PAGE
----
In Search of Frankenstein
Shot in the alpine landscape that inspired Mary Shelley's classic novel, Chloe Dewe Mathews’ photographic series In Search of Frankenstein juxtaposes snow-covered mountains with a network of eerie subterranean bunkers, built in the 1960s to shelter the entire population of Switzerland in the event of a nuclear disaster.
The project was conceived during a residency at the Verbier 3-D Foundation in 2016, when the artist discovered that Shelley's manuscript was started during an unusual holiday on the shores of Lake Geneva. The ominously wet weather conditions of 1816 - the ‘Year without Summer’ - forced Shelley and her companions to stay indoors day after day, dreaming up ghost stories, from which Frankenstein's monster emerged.
Dewe Mathews photographed the region that had inspired the eighteen-year-old author, exploring miles of underground corridors and vast melting glaciers that seemed to offer parallels between Shelley's prophetic socio-environmental concerns and the anxieties of our time. In Search of Frankenstein presents a contemporary sublime, which affords this monumental piece of literature fresh resonance, two hundred years after it was first published.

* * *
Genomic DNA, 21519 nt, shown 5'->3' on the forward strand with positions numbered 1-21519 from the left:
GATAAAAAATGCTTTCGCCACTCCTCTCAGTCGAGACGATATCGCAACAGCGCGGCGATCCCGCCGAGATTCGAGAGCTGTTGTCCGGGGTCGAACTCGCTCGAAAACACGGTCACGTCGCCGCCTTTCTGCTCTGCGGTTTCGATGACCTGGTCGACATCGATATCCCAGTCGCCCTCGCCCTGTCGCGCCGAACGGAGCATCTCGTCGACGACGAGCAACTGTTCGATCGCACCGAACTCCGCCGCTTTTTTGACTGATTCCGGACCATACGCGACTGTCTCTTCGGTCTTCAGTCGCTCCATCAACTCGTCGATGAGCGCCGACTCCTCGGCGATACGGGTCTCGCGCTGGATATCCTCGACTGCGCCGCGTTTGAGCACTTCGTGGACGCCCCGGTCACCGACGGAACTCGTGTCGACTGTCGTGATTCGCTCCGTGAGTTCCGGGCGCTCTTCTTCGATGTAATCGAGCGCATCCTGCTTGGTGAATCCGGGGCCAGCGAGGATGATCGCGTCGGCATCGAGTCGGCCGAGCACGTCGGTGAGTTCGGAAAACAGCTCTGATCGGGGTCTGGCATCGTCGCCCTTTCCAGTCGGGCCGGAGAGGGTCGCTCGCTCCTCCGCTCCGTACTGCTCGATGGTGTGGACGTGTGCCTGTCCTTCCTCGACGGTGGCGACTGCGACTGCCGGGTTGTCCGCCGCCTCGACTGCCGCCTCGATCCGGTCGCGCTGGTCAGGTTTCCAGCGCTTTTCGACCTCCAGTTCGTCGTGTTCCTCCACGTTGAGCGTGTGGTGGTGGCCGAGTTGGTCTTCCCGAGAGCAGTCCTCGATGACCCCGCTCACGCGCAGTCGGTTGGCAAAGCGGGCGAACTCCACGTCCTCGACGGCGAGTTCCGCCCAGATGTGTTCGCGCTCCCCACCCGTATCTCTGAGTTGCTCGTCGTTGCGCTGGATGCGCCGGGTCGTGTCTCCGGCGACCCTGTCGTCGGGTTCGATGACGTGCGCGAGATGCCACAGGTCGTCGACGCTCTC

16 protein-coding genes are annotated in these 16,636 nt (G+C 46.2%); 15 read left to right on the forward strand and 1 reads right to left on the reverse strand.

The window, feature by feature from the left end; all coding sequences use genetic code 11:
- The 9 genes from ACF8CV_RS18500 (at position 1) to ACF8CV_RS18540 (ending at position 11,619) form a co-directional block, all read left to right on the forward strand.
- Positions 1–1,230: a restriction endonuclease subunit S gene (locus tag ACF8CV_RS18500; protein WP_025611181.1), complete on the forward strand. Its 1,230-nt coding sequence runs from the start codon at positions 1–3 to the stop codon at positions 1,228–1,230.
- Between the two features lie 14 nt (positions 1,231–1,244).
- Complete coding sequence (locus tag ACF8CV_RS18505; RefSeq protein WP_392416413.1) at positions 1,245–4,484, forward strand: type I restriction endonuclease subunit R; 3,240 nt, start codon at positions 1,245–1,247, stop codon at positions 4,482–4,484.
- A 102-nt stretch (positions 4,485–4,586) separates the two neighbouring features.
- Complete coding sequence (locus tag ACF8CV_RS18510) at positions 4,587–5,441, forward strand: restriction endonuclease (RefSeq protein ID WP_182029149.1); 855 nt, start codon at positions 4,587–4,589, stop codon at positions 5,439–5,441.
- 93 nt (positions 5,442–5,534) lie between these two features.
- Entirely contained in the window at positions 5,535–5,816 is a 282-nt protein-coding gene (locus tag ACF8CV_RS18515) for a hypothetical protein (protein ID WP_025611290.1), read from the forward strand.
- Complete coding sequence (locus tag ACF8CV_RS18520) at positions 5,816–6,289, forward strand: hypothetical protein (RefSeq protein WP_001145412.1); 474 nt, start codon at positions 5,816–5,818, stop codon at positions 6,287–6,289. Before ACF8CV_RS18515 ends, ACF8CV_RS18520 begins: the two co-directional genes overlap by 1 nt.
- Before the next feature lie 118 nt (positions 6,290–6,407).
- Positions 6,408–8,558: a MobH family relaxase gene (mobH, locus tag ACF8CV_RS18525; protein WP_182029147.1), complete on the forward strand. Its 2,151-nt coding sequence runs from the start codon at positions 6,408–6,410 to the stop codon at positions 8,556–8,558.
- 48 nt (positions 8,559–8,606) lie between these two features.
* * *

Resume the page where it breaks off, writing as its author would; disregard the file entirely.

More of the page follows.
The exhibition In Search of Frankenstein is currently on view at the British Library in London, UK until Sunday 1 July 2018. A small selection of related objects, including the first edition of Frankenstein, will be on display in the Treasures Gallery for the duration of the exhibition.
The artist book In Search of Frankenstein – Mary Shelley’s Nightmare has just been published by Kodoji Press. The book combines Dewe Mathews’ photographs with reproductions of the Geneva Notebook: the first half of Mary Shelley’s original manuscript.